While the three great strands of Christianity disagree on the number and understanding of the Sacraments they do agree on the general vital importance of Sacraments. Catholic and Orthodox traditions share in the belief there are seven Sacraments whereas Protestants claim only two, often calling them Ordinances. However, all traditions place a very high priority on the regular receiving of, and participation in the Sacraments. The relevance of the Sacraments in regards to athletes, coaches and Sports Outreach Ministry has to do with the fact that commitments to sport most often preclude participation in the Sacraments for coaches and athletes due to athletes participating in sporting activities on the Lord’s Day. The implications of this should be apparent. Christian athletes and coaches, along with Sports Outreach Ministries need to evaluate their priorities and find a way to reconcile their sporting commitments so as to be able to regularly participate in a local congregation’s activities including the receiving of the Sacraments.
Summary of Obligations and Participation in a Local Church
There are few good reasons to participate in non-church sponsored Sunday Sport and many great reasons not to. However, I do believe a case can be made for a local congregation incorporating Sunday sport and recreation into an overall ministry plan. To state it even stronger, I believe a church would find combining recreational and sporting activities with traditional Lord’s Day worship services, Christian Education classes, youth, children and other outreach ministries not only strategic and relevant, but more importantly well within the theological mandates and biblically-based Level #2 Philosophical Principles of the scriptures. The key distinction is all such activities are church sponsored and they both support and enhance the purpose, function and evangelistic-disciplemaking endeavors of The Church.
This blog is an excerpt from a future book "Surrounded by Witnesses" by Dr. Greg Linville. All rights reserved. For any reproduction right, including copying, computer reproduction, etc. contact:
Dr. Greg Linville at CSRM International C/O The World Outreach Center 5350 Broadmoor Circle N. w. Canton, Ohio – USA 44709 or email@example.com
Other blogs and articles on Local Church Sports, sports theology and ethics written by Dr. Greg Linville and other local church Sports, Rec & Fitness Ministers are archived at: http://www.csrm.org/blog/
Sports Ministry Certification - #5: Commitment To Being The Best Sports, Rec & Fitness Minister You Can Be!
In the introductory class for sports and recreation administration, the students in my class at Ole Miss learn about the importance of professionalism in the field. I instruct the students to gain as much professional experience as they can during their time at the university. I know the experiences, combined with network connections, and education will give them the best opportunity to join the profession.
Another important aspect of this particular lecture is the value of certification. Many employers in the secular field of sports and recreation administration desire the certification. Many of our students go after the Certified Park and Recreation Professional sponsored by the National Recreation and Park Association. Others pursue a Certified Recreational Sports Specialist offered by the National Intramural and Recreational Sport Association. In the secular field, certification can be the difference in being hired or not. As the ministry field of sports and recreation continues to gain influence, certification will be just as important to show on one’s resume.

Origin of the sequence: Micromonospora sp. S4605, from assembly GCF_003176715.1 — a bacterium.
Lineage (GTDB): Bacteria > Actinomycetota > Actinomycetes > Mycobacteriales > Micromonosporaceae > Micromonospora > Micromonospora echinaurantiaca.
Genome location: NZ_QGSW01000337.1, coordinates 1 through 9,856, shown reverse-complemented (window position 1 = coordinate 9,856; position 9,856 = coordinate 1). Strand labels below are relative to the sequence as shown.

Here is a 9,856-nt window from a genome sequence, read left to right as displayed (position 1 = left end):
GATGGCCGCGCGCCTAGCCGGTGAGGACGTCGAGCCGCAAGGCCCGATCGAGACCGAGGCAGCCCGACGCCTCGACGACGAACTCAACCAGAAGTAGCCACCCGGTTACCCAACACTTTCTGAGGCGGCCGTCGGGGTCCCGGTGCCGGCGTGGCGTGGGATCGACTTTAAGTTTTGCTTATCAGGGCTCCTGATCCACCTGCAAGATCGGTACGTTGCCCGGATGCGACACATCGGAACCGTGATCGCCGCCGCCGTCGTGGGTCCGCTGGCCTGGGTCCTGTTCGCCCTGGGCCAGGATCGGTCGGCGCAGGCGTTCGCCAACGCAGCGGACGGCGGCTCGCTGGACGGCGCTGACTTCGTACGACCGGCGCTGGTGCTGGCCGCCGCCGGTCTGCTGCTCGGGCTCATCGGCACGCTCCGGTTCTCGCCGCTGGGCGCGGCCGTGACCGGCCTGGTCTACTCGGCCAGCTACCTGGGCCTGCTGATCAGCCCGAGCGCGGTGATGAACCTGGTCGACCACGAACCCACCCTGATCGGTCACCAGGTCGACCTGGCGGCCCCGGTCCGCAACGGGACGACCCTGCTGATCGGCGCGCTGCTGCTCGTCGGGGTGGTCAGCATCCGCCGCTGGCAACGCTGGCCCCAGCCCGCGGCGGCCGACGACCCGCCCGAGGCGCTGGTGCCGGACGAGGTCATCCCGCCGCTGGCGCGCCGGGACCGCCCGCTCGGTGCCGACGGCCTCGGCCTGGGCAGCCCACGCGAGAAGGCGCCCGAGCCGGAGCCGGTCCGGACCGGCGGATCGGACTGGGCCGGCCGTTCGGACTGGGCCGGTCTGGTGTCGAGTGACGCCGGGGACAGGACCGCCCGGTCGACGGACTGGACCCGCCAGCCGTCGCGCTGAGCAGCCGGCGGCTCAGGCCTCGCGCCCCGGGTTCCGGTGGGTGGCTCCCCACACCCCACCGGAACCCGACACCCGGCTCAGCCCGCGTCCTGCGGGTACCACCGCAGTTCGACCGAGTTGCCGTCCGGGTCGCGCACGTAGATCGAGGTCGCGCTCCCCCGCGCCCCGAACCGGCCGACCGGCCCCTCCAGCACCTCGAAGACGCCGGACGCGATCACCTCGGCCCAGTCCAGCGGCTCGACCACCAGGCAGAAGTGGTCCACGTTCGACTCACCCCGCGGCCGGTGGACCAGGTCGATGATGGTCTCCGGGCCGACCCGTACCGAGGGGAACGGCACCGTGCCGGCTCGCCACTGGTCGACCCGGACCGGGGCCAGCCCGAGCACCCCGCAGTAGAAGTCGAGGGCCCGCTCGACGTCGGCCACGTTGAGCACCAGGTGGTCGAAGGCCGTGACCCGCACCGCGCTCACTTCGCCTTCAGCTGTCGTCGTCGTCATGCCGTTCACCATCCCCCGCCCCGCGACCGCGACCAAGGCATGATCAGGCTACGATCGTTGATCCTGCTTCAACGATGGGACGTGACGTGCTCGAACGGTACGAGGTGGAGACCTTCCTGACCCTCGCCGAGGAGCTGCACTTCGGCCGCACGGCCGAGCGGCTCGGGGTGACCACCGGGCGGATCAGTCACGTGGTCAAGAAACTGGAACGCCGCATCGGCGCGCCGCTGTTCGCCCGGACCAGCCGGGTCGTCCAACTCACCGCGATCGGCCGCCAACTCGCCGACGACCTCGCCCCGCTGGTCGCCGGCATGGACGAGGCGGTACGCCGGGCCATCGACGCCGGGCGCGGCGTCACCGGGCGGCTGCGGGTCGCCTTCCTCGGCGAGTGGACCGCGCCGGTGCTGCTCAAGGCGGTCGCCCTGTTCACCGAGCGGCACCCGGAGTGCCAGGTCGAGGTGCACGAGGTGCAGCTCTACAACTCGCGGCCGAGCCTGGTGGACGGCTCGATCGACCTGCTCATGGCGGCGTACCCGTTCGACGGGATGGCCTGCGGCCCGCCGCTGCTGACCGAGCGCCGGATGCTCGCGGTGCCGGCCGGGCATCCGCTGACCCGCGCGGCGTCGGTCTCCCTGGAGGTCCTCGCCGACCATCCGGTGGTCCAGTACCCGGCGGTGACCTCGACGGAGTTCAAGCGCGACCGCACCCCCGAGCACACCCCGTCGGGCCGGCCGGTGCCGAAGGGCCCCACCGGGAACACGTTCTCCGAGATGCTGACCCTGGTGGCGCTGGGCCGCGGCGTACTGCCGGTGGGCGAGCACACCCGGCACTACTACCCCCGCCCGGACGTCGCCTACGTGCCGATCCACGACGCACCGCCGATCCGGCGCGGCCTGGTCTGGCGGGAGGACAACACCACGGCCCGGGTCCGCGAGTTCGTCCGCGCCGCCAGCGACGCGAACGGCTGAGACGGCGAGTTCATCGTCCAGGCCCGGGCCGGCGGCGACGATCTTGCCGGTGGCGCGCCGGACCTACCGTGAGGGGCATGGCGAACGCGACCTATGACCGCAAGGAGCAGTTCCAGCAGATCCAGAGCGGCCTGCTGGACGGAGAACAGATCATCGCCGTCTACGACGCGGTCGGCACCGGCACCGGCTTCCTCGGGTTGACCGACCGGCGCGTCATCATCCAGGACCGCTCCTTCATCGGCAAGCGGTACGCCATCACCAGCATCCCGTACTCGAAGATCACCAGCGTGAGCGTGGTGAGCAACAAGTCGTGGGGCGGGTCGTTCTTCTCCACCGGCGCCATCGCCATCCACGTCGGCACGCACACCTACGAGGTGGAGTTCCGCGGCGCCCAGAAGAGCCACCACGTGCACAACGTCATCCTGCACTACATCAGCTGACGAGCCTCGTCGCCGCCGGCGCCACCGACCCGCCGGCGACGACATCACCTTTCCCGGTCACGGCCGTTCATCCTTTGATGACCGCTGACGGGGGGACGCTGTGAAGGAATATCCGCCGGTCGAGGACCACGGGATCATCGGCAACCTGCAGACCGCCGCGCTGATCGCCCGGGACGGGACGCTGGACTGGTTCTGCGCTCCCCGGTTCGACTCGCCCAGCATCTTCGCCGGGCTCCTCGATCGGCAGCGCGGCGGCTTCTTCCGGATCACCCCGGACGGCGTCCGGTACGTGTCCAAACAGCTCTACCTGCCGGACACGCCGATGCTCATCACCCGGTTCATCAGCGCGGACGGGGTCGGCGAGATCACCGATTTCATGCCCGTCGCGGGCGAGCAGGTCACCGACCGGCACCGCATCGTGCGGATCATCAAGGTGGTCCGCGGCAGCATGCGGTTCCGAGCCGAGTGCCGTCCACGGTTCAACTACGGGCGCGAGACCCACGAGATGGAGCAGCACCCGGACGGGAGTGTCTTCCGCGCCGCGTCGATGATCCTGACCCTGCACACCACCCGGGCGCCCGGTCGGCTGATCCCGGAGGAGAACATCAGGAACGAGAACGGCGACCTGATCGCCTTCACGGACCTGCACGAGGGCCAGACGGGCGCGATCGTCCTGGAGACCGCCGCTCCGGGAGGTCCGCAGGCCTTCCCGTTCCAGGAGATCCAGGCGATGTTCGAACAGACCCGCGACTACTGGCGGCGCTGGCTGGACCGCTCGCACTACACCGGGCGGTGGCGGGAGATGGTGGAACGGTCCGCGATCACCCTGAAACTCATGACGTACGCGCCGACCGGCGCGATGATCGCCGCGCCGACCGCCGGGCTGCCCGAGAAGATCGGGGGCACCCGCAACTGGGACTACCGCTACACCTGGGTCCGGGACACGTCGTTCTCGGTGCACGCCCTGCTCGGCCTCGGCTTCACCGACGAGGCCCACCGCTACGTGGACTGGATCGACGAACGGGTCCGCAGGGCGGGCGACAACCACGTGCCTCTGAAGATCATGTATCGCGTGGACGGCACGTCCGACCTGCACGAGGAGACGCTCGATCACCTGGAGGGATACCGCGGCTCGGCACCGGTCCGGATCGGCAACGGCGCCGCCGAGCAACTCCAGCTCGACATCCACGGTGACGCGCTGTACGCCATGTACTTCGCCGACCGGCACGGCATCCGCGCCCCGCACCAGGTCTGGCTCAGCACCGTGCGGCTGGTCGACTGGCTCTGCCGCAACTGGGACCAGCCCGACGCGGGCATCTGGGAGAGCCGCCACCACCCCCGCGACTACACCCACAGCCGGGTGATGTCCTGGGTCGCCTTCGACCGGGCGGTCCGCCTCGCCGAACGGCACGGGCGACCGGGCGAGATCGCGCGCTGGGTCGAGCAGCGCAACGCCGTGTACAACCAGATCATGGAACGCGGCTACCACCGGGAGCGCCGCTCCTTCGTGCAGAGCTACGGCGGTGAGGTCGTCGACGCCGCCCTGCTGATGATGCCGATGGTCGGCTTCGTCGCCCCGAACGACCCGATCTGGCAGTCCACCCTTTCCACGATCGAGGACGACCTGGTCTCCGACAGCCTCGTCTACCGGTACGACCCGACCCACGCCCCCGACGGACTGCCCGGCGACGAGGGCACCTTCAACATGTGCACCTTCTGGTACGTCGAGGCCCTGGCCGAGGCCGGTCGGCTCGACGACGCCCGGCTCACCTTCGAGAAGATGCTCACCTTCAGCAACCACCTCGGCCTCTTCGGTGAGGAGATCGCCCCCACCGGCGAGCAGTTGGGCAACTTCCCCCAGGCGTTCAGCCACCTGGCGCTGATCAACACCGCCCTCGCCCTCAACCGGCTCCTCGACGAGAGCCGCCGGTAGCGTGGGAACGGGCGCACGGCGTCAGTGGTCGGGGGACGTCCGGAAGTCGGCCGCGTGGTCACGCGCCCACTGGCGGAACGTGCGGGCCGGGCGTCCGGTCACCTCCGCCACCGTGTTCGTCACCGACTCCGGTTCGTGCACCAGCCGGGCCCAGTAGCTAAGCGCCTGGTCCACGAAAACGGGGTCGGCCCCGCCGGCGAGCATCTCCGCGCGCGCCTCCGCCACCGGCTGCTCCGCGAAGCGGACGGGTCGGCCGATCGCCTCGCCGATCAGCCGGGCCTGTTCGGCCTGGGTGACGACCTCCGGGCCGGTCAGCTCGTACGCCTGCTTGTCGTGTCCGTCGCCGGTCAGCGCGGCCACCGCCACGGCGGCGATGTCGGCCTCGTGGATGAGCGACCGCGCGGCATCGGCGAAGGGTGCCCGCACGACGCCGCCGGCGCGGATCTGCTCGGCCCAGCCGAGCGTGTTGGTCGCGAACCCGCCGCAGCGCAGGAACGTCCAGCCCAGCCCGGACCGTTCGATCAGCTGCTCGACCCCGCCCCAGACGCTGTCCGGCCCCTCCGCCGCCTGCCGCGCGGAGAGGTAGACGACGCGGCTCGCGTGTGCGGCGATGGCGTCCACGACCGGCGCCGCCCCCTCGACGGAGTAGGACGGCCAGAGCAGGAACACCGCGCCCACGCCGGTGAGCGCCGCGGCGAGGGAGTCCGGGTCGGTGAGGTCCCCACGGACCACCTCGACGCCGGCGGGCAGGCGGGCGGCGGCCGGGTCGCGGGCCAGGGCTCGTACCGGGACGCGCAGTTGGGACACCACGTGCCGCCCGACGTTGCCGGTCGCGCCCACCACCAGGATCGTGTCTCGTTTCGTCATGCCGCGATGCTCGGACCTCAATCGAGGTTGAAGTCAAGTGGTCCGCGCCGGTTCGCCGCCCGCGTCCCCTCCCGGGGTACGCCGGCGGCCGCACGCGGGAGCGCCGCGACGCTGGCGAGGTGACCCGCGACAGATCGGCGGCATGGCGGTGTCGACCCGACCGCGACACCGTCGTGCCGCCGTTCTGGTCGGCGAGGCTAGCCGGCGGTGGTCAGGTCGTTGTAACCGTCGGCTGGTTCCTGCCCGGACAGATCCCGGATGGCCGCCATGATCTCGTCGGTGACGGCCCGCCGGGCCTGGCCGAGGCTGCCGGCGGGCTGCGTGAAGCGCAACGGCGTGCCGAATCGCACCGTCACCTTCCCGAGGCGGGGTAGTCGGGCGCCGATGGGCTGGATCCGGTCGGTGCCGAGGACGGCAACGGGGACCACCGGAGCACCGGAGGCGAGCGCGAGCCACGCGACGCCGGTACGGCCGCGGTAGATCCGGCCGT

Students gain the affirmation that certification, experience, and networking are components of the path toward professionalism. One gains the same sense of professionalism with the sports and recreation ministry certification. The certification demonstrates one’s dedication to the profession and spells out the sacrifices taken to obtain the validation in the field. Certification requires some additional hours of reading, listening, viewing, and learning from the experts in the field.
The last step in developing the level of desired professionalism comes in attending workshops, conferences, and seminars. The aspect of continuing education and the learning process is key to maintaining one’s professionalism. A value of the sports and recreation ministry certification is that to maintain certification one must complete five hours of Continuing Education Units per year. One can complete the five-hour units in one ReachGathering conference or regional CSRM workshops.
Are you ready to sell out completely toward the significance of the sports and recreation ministry certification? If so, register for certification today by clicking here.
This blog is the 5th in a series on Sports Ministry Certification written by Professor David Waddell. All rights reserved. For any reproduction right, including copying, computer reproduction, etc. contact:
David Waddell - <firstname.lastname@example.org
Other blogs and articles on Local Church Sports, sports theology and ethics written by David Waddell and other local church Sports, Rec & Fitness Ministers are archived at: http://www.csrm.org/blog/